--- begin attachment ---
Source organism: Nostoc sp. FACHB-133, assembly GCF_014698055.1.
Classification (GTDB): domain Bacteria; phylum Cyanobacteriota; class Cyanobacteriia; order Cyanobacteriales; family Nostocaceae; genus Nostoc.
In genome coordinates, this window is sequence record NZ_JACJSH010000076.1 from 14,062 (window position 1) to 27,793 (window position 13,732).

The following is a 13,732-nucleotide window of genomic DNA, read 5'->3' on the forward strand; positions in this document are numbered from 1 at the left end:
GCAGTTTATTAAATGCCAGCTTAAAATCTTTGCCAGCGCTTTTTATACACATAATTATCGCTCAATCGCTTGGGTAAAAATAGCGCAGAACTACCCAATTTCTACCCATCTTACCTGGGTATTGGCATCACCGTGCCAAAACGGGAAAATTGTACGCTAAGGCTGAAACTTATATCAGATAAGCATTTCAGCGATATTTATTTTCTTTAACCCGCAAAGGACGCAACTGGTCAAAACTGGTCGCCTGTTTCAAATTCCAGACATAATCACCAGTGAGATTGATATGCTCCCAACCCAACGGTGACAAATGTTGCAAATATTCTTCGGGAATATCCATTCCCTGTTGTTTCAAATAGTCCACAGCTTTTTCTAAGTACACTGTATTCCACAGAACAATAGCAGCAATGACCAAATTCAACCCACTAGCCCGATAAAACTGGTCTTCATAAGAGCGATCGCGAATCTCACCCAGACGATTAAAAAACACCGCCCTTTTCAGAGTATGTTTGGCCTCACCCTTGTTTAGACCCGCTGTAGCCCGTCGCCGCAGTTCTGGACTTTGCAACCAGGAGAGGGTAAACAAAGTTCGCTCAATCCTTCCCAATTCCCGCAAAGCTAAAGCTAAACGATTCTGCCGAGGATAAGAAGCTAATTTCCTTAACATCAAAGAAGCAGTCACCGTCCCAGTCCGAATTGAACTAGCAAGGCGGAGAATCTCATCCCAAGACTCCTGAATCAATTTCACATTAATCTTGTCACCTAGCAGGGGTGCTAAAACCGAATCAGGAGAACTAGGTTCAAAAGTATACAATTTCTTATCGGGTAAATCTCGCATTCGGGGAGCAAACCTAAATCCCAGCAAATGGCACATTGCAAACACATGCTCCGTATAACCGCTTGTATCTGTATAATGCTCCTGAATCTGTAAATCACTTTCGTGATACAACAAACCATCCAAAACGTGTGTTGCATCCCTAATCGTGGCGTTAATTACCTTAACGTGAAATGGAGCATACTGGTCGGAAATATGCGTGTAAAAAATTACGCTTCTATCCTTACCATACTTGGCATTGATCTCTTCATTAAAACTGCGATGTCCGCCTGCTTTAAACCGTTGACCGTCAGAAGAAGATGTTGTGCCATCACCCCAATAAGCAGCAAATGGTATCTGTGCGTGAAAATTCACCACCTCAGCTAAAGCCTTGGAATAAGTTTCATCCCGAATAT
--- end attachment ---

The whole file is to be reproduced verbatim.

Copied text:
Source organism: Nostoc sp. FACHB-133, assembly GCF_014698055.1.
Classification (GTDB): domain Bacteria; phylum Cyanobacteriota; class Cyanobacteriia; order Cyanobacteriales; family Nostocaceae; genus Nostoc.
In genome coordinates, this window is sequence record NZ_JACJSH010000076.1 from 14,062 (window position 1) to 27,793 (window position 13,732).

The following is a 13,732-nucleotide window of genomic DNA, read 5'->3' on the forward strand; positions in this document are numbered from 1 at the left end:
GCAGTTTATTAAATGCCAGCTTAAAATCTTTGCCAGCGCTTTTTATACACATAATTATCGCTCAATCGCTTGGGTAAAAATAGCGCAGAACTACCCAATTTCTACCCATCTTACCTGGGTATTGGCATCACCGTGCCAAAACGGGAAAATTGTACGCTAAGGCTGAAACTTATATCAGATAAGCATTTCAGCGATATTTATTTTCTTTAACCCGCAAAGGACGCAACTGGTCAAAACTGGTCGCCTGTTTCAAATTCCAGACATAATCACCAGTGAGATTGATATGCTCCCAACCCAACGGTGACAAATGTTGCAAATATTCTTCGGGAATATCCATTCCCTGTTGTTTCAAATAGTCCACAGCTTTTTCTAAGTACACTGTATTCCACAGAACAATAGCAGCAATGACCAAATTCAACCCACTAGCCCGATAAAACTGGTCTTCATAAGAGCGATCGCGAATCTCACCCAGACGATTAAAAAACACCGCCCTTTTCAGAGTATGTTTGGCCTCACCCTTGTTTAGACCCGCTGTAGCCCGTCGCCGCAGTTCTGGACTTTGCAACCAGGAGAGGGTAAACAAAGTTCGCTCAATCCTTCCCAATTCCCGCAAAGCTAAAGCTAAACGATTCTGCCGAGGATAAGAAGCTAATTTCCTTAACATCAAAGAAGCAGTCACCGTCCCAGTCCGAATTGAACTAGCAAGGCGGAGAATCTCATCCCAAGACTCCTGAATCAATTTCACATTAATCTTGTCACCTAGCAGGGGTGCTAAAACCGAATCAGGAGAACTAGGTTCAAAAGTATACAATTTCTTATCGGGTAAATCTCGCATTCGGGGAGCAAACCTAAATCCCAGCAAATGGCACATTGCAAACACATGCTCCGTATAACCGCTTGTATCTGTATAATGCTCCTGAATCTGTAAATCACTTTCGTGATACAACAAACCATCCAAAACGTGTGTTGCATCCCTAATCGTGGCGTTAATTACCTTAACGTGAAATGGAGCATACTGGTCGGAAATATGCGTGTAAAAAATTACGCTTCTATCCTTACCATACTTGGCATTGATCTCTTCATTAAAACTGCGATGTCCGCCTGCTTTAAACCGTTGACCGTCAGAAGAAGATGTTGTGCCATCACCCCAATAAGCAGCAAATGGTATCTGTGCGTGAAAATTCACCACCTCAGCTAAAGCCTTGGAATAAGTTTCATCCCGAATAT